Anyone who knows me in real life (or just follows my inane ramblings on twitter or tumblr) knows that my not-so-secret second love in life is fashion. Every morning I wake up and check the publishing blogs I subscribe to, then immediately move on to the style blogs. My writing may be influenced that day by some tips I picked up, and my outfit might be an interpretation of something I saw online. Either way, my day has been impacted by the two things I love most.
But what does fashion have to do with writing, you wonder. Besides the obvious fact that your characters wear clothes (or maybe they don’t. Maybe you’re writing about a nudist colony, in which case, this post may not be relevant).
As writers, we’re told to infuse our characters with personality. No one wants to read an entire novel where the main character is as bland as a piece of burnt, unbuttered toast. We’re told to give them quirks, a distinct voice, and maybe a few defining physical features. Clothing, I think, falls into the same category. Maybe it’s just me, but I pay close attention when an author takes the time to describe what a person is wearing, even if it’s only a passing sentence. Suzanne Collins doesn’t really waste a lot of words on Katniss’s dress for the opening ceremony. In fact, this is all we get:
“I am dressed in what will either be the most sensational or the deadliest costume in the opening ceremonies. I’m in a simple black unitard that covers me from ankle to neck. Shiny leather boots lace up to my knees. But it’s the fluttering cape made of streams of orange, yellow, and red and the matching headpiece that define this costume.”
“My face is relatively clear of makeup, just a bit of highlighting here and there. My hair has been brushed out and then braided down my back in my usual style.”
It’s pretty vague, if we’re being honest. We have absolutely no idea what the headpiece even looks like. But that’s okay, because we’re given an impression. In our minds, we’re able to understand that the dress is, in a lot of ways, like Katniss herself: simple yet powerful.
Period pieces require a little more effort than a contemporary novel. Instead of saying a character’s wearing jeans and a t-shirt, you’ve got to worry about historical accuracy. I took a class on the history of fashion in college, just so I’d have the basic information if I decided I ever wanted to write in that genre. The text book is actually a really great reference for anyone who’s looking for one: Survey of Historic Costume. There’s also a great website (the KCI Digital Archives) that has a lot of fantastic images compiled for your perusal. If you’ve read any historical romance novels, you’ll know that fashion plays a bigger role than it does in contemporary stories, if only because a person had to change so often, and a specific garment meant a specific thing in a specific situation. These days we don’t really have that problem; at least, not to such a degree.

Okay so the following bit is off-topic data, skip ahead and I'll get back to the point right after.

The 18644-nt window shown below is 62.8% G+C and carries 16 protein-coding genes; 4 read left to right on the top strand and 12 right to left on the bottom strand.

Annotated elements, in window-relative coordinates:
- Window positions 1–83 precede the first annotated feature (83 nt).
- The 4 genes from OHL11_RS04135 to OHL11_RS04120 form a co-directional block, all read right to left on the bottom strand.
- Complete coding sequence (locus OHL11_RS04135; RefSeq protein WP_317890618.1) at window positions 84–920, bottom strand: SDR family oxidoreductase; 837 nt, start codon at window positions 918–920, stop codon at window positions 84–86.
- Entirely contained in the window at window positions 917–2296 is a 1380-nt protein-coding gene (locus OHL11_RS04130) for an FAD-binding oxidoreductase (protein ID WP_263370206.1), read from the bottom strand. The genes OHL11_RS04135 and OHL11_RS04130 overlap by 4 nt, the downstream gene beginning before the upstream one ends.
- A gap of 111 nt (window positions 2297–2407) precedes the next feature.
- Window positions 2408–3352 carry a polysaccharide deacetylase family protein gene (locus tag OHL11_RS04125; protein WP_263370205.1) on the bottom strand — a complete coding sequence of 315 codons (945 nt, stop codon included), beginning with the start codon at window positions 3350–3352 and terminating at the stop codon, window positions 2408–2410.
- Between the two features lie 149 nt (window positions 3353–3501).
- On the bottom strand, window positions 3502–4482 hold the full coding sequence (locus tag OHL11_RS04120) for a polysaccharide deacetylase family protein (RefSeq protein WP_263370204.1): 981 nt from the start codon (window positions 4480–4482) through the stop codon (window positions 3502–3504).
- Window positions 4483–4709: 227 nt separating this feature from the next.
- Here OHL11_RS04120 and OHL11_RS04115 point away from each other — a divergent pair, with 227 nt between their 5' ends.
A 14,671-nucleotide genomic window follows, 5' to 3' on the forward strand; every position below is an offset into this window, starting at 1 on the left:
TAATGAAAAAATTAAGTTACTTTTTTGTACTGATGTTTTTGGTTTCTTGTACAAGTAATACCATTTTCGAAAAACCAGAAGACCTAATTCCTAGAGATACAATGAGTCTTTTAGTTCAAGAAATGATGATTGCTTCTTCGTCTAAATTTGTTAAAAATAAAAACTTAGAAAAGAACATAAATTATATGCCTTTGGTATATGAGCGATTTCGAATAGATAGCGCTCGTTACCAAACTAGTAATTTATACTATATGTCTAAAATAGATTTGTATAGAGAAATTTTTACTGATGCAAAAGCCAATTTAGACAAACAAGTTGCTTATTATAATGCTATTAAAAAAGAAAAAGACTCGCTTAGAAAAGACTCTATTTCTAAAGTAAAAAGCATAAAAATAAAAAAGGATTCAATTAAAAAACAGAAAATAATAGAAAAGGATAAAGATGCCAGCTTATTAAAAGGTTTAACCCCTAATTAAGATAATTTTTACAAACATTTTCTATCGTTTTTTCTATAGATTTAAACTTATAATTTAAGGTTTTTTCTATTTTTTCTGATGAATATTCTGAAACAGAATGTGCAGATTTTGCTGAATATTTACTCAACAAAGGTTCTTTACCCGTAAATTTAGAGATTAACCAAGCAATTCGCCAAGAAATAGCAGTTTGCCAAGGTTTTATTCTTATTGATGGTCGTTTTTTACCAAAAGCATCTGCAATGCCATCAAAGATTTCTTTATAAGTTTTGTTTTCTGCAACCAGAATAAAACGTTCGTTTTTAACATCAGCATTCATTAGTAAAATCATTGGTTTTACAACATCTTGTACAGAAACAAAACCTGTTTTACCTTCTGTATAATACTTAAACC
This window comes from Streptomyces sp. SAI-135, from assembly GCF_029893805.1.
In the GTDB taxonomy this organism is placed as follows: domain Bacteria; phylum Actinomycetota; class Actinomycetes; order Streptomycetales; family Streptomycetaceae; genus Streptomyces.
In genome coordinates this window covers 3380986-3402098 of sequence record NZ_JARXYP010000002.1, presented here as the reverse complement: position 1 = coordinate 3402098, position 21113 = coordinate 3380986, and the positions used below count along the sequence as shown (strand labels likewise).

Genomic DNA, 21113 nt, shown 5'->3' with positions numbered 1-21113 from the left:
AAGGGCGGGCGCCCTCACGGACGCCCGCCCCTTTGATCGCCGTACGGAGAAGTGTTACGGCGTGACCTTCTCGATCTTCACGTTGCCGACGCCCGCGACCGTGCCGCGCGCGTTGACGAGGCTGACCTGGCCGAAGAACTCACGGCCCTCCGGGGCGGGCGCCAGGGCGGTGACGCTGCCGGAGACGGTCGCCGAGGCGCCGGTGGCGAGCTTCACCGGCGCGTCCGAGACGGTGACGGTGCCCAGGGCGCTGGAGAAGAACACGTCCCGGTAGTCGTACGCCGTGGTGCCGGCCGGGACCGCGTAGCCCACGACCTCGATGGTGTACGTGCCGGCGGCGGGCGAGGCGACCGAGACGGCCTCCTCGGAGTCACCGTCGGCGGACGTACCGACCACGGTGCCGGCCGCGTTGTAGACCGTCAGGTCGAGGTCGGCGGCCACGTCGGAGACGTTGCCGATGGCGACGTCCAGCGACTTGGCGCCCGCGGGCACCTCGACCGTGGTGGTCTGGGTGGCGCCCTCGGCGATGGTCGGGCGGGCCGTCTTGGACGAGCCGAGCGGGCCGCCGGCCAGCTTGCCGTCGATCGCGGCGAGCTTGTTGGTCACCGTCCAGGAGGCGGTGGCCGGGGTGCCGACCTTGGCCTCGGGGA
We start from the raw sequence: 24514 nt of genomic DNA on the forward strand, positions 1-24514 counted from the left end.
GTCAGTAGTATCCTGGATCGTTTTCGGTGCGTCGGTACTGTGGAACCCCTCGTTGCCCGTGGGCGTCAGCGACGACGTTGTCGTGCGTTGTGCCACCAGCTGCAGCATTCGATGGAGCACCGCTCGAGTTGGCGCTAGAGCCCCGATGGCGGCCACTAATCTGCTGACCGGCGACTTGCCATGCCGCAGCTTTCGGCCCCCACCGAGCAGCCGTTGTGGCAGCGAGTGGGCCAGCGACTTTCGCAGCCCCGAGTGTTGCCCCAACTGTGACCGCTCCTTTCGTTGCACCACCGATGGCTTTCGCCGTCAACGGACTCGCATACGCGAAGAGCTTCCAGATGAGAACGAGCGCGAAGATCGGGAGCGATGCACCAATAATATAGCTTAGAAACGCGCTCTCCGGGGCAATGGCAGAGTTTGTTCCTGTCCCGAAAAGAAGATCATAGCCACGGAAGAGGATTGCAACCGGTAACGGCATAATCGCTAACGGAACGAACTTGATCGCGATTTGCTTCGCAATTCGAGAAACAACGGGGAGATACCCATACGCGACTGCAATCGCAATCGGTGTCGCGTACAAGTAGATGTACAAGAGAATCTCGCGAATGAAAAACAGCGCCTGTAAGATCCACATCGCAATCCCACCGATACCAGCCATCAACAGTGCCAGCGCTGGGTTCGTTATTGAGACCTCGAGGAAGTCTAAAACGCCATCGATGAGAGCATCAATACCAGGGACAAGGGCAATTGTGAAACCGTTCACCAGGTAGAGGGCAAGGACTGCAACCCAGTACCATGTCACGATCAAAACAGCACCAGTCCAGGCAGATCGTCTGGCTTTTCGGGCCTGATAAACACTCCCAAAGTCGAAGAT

Taking characterization into consideration, I think clothing is a totally legit way to help your readers understand them. I mentioned once how black clothing doesn’t make your leading man a bad boy, but it’s still making a statement. Same goes for that girl who’s always wearing frumpy clothes inspired by Laura Ingalls Wilder. Maybe she’s poor and can’t afford nice things. Maybe she doesn’t believe in wearing pants. Maybe she thinks she’s stuck in the 1800s. Whatever the reason, it speaks to her character as a whole.
Lately I’ve been trying to pay more attention to my physical portrayal of people and places. I’ve made a conscious effort to include some sort of clothing description where it’s necessary, and one of my CPs mentioned the interior of my main setting seemed a bit lackluster. Needless to say, I took the time to spruce it up. I realized she was right — initially, it was just a standard house. There was nothing defining about it. Now, as I go back and edit, it’s begun to take on a personality of its own. Which goes to say that clothing doesn’t just belong on people — you can dress up a setting, too!
If you’re anything like me and prefer a visual to help you with your descriptions, the above websites should be pretty helpful. Also, take a look at polyvore.com. Not only can you create visual representations of outfits, but interiors as well! I’ve definitely found it to be a very helpful tool in certain situations.
What about you guys? Do you think clothing can be an important aspect of characterization?